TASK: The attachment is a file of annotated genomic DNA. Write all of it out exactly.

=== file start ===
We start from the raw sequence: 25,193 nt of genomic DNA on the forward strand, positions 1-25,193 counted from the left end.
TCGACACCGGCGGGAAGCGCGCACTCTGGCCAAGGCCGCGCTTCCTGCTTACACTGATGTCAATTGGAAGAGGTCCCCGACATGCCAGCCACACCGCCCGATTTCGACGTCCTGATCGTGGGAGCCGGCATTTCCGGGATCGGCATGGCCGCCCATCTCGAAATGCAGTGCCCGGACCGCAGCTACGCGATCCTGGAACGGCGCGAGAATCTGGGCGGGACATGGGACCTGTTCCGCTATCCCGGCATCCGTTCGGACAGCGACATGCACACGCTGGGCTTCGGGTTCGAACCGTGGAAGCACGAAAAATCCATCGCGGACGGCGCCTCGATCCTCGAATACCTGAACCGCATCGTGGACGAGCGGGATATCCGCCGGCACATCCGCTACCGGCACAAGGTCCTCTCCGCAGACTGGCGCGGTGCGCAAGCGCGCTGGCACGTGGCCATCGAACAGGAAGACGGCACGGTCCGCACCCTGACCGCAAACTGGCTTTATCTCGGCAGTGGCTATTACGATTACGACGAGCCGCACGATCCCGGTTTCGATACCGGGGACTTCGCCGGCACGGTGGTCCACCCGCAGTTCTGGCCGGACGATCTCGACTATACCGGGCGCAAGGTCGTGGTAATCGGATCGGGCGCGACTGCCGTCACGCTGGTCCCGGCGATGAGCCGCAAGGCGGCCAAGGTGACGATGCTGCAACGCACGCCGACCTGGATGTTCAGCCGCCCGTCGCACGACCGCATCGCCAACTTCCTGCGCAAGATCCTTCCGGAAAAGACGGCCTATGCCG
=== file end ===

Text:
We start from the raw sequence: 25,193 nt of genomic DNA on the forward strand, positions 1-25,193 counted from the left end.
TCGACACCGGCGGGAAGCGCGCACTCTGGCCAAGGCCGCGCTTCCTGCTTACACTGATGTCAATTGGAAGAGGTCCCCGACATGCCAGCCACACCGCCCGATTTCGACGTCCTGATCGTGGGAGCCGGCATTTCCGGGATCGGCATGGCCGCCCATCTCGAAATGCAGTGCCCGGACCGCAGCTACGCGATCCTGGAACGGCGCGAGAATCTGGGCGGGACATGGGACCTGTTCCGCTATCCCGGCATCCGTTCGGACAGCGACATGCACACGCTGGGCTTCGGGTTCGAACCGTGGAAGCACGAAAAATCCATCGCGGACGGCGCCTCGATCCTCGAATACCTGAACCGCATCGTGGACGAGCGGGATATCCGCCGGCACATCCGCTACCGGCACAAGGTCCTCTCCGCAGACTGGCGCGGTGCGCAAGCGCGCTGGCACGTGGCCATCGAACAGGAAGACGGCACGGTCCGCACCCTGACCGCAAACTGGCTTTATCTCGGCAGTGGCTATTACGATTACGACGAGCCGCACGATCCCGGTTTCGATACCGGGGACTTCGCCGGCACGGTGGTCCACCCGCAGTTCTGGCCGGACGATCTCGACTATACCGGGCGCAAGGTCGTGGTAATCGGATCGGGCGCGACTGCCGTCACGCTGGTCCCGGCGATGAGCCGCAAGGCGGCCAAGGTGACGATGCTGCAACGCACGCCGACCTGGATGTTCAGCCGCCCGTCGCACGACCGCATCGCCAACTTCCTGCGCAAGATCCTTCCGGAAAAGACGGCCTATGCCG